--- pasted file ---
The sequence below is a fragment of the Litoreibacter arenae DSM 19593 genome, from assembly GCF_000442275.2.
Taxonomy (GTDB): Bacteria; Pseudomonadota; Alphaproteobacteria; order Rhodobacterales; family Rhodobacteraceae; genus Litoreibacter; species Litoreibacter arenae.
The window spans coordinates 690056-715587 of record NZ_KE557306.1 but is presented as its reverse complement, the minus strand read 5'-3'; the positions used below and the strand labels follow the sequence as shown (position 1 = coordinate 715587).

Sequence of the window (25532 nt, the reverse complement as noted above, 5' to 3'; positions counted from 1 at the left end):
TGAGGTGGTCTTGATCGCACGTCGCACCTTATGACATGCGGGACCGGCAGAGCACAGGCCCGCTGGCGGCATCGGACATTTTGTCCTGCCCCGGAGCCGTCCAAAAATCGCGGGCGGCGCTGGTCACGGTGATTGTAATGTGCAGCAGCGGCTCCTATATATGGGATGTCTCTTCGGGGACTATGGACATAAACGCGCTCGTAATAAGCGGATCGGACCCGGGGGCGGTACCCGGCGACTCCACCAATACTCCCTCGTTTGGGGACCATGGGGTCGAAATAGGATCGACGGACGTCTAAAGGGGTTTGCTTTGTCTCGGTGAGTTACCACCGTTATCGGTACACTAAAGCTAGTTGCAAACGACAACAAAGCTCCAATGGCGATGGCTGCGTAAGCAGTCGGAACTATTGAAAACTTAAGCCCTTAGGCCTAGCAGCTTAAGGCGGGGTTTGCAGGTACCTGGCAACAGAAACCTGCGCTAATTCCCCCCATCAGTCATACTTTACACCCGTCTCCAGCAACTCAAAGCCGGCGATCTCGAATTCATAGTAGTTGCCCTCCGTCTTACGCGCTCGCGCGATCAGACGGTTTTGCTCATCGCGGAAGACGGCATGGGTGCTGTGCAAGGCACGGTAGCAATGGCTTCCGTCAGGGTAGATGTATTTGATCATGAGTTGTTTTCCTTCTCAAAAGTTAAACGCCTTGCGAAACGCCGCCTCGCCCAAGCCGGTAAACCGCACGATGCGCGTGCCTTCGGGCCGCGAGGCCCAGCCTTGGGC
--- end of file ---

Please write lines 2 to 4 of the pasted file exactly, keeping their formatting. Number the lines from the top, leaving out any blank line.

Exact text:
Taxonomy (GTDB): Bacteria; Pseudomonadota; Alphaproteobacteria; order Rhodobacterales; family Rhodobacteraceae; genus Litoreibacter; species Litoreibacter arenae.
The window spans coordinates 690056-715587 of record NZ_KE557306.1 but is presented as its reverse complement, the minus strand read 5'-3'; the positions used below and the strand labels follow the sequence as shown (position 1 = coordinate 715587).

Sequence of the window (25532 nt, the reverse complement as noted above, 5' to 3'; positions counted from 1 at the left end):